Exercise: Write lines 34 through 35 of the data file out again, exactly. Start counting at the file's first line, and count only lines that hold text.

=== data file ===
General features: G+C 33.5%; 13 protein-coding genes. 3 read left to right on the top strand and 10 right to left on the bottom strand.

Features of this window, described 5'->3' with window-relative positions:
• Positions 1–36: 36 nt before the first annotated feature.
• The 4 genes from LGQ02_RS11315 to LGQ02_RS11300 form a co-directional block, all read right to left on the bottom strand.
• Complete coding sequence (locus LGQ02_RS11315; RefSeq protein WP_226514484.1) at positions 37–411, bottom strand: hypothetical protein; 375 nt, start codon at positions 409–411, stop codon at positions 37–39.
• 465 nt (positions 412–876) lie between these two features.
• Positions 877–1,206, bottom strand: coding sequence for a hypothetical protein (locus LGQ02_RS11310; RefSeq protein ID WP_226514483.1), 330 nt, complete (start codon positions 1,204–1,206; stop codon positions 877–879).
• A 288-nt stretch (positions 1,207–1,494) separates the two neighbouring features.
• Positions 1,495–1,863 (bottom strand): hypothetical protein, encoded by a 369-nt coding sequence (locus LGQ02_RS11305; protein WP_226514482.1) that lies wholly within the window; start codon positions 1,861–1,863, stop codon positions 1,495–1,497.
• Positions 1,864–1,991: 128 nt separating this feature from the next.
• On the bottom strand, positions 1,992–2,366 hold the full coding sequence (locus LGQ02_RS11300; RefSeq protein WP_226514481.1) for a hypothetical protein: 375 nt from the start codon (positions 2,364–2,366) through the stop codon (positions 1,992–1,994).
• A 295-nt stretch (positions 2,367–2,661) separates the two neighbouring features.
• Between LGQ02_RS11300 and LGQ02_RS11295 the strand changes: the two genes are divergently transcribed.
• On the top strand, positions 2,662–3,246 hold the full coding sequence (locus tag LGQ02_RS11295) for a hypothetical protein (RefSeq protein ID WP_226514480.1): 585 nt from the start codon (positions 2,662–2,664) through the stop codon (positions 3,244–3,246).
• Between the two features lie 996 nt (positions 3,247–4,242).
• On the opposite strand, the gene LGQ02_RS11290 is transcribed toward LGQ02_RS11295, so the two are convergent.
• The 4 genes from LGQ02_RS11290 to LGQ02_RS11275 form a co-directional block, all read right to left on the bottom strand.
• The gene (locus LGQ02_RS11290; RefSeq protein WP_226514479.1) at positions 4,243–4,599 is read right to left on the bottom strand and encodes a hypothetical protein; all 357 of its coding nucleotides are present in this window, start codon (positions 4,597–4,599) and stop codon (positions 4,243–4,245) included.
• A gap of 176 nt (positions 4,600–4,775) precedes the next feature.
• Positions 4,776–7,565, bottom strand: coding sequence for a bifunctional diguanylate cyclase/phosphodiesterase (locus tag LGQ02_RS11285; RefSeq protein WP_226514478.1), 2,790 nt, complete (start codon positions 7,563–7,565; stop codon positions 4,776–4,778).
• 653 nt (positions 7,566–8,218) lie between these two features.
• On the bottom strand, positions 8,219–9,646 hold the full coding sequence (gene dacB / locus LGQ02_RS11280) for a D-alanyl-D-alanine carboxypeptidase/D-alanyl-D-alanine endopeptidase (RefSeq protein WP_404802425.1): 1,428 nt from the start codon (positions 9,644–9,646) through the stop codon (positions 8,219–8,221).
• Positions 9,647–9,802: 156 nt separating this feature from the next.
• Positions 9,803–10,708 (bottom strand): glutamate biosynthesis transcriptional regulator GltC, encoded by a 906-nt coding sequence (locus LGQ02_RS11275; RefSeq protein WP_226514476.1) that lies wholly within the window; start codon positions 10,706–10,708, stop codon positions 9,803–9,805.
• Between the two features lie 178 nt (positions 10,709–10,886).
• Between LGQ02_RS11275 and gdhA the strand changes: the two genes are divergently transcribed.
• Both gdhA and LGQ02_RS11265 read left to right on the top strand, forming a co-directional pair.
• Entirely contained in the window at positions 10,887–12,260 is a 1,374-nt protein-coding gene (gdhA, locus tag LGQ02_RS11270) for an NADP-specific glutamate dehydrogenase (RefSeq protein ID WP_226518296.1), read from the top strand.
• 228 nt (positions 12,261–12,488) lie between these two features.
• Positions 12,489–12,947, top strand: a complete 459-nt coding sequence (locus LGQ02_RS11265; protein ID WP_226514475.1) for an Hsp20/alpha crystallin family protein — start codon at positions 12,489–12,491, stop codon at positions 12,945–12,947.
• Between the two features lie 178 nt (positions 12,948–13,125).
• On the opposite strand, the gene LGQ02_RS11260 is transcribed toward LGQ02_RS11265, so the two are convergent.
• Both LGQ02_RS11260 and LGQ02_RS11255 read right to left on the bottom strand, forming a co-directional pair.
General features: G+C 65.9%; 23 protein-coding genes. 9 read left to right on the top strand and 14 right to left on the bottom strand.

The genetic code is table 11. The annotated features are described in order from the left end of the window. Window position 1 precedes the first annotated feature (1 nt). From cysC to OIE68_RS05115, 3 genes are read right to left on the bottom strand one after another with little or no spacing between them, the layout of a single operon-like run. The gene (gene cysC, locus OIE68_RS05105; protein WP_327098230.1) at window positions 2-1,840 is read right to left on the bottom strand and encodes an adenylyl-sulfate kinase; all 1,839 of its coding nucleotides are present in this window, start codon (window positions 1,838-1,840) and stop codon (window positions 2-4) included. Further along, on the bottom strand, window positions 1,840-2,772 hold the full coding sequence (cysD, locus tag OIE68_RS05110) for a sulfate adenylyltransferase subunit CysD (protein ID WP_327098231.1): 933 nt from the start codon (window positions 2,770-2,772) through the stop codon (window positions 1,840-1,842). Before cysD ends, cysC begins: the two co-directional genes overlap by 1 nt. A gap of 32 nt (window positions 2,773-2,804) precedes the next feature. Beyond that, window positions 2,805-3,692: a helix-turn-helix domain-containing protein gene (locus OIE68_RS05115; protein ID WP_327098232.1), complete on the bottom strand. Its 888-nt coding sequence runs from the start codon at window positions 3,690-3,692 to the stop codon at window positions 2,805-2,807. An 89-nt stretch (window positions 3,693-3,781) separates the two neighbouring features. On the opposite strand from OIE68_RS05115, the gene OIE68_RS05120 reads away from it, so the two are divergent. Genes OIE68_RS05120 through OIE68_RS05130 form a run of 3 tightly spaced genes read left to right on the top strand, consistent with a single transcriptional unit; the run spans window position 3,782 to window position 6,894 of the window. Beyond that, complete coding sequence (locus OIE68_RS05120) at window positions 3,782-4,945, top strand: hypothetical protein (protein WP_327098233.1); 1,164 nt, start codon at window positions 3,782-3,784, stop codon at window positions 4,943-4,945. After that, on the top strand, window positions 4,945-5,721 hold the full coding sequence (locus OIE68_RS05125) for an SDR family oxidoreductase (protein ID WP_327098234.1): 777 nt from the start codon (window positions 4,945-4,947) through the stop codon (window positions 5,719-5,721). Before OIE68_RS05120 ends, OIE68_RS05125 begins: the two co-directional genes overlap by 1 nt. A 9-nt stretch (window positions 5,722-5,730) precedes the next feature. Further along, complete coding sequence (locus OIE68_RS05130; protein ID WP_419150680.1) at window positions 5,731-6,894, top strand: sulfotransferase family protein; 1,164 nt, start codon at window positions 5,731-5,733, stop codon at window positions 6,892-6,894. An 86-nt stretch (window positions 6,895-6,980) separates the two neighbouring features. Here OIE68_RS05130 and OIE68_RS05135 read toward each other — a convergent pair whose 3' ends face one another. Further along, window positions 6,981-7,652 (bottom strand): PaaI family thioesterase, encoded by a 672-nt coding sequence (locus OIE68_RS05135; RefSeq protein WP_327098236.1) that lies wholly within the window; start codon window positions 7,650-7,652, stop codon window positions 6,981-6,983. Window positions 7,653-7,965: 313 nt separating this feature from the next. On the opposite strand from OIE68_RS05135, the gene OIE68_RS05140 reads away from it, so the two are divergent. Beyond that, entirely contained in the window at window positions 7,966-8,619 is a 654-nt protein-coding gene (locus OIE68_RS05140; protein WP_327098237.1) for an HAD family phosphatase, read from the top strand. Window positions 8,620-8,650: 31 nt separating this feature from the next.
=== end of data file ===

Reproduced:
General features: G+C 65.9%; 23 protein-coding genes. 9 read left to right on the top strand and 14 right to left on the bottom strand.

The genetic code is table 11. The annotated features are described in order from the left end of the window. Window position 1 precedes the first annotated feature (1 nt). From cysC to OIE68_RS05115, 3 genes are read right to left on the bottom strand one after another with little or no spacing between them, the layout of a single operon-like run. The gene (gene cysC, locus OIE68_RS05105; protein WP_327098230.1) at window positions 2-1,840 is read right to left on the bottom strand and encodes an adenylyl-sulfate kinase; all 1,839 of its coding nucleotides are present in this window, start codon (window positions 1,838-1,840) and stop codon (window positions 2-4) included. Further along, on the bottom strand, window positions 1,840-2,772 hold the full coding sequence (cysD, locus tag OIE68_RS05110) for a sulfate adenylyltransferase subunit CysD (protein ID WP_327098231.1): 933 nt from the start codon (window positions 2,770-2,772) through the stop codon (window positions 1,840-1,842). Before cysD ends, cysC begins: the two co-directional genes overlap by 1 nt. A gap of 32 nt (window positions 2,773-2,804) precedes the next feature. Beyond that, window positions 2,805-3,692: a helix-turn-helix domain-containing protein gene (locus OIE68_RS05115; protein ID WP_327098232.1), complete on the bottom strand. Its 888-nt coding sequence runs from the start codon at window positions 3,690-3,692 to the stop codon at window positions 2,805-2,807. An 89-nt stretch (window positions 3,693-3,781) separates the two neighbouring features. On the opposite strand from OIE68_RS05115, the gene OIE68_RS05120 reads away from it, so the two are divergent. Genes OIE68_RS05120 through OIE68_RS05130 form a run of 3 tightly spaced genes read left to right on the top strand, consistent with a single transcriptional unit; the run spans window position 3,782 to window position 6,894 of the window. Beyond that, complete coding sequence (locus OIE68_RS05120) at window positions 3,782-4,945, top strand: hypothetical protein (protein WP_327098233.1); 1,164 nt, start codon at window positions 3,782-3,784, stop codon at window positions 4,943-4,945. After that, on the top strand, window positions 4,945-5,721 hold the full coding sequence (locus OIE68_RS05125) for an SDR family oxidoreductase (protein ID WP_327098234.1): 777 nt from the start codon (window positions 4,945-4,947) through the stop codon (window positions 5,719-5,721). Before OIE68_RS05120 ends, OIE68_RS05125 begins: the two co-directional genes overlap by 1 nt. A 9-nt stretch (window positions 5,722-5,730) precedes the next feature. Further along, complete coding sequence (locus OIE68_RS05130; protein ID WP_419150680.1) at window positions 5,731-6,894, top strand: sulfotransferase family protein; 1,164 nt, start codon at window positions 5,731-5,733, stop codon at window positions 6,892-6,894. An 86-nt stretch (window positions 6,895-6,980) separates the two neighbouring features. Here OIE68_RS05130 and OIE68_RS05135 read toward each other — a convergent pair whose 3' ends face one another. Further along, window positions 6,981-7,652 (bottom strand): PaaI family thioesterase, encoded by a 672-nt coding sequence (locus OIE68_RS05135; RefSeq protein WP_327098236.1) that lies wholly within the window; start codon window positions 7,650-7,652, stop codon window positions 6,981-6,983. Window positions 7,653-7,965: 313 nt separating this feature from the next. On the opposite strand from OIE68_RS05135, the gene OIE68_RS05140 reads away from it, so the two are divergent. Beyond that, entirely contained in the window at window positions 7,966-8,619 is a 654-nt protein-coding gene (locus OIE68_RS05140; protein WP_327098237.1) for an HAD family phosphatase, read from the top strand. Window positions 8,620-8,650: 31 nt separating this feature from the next.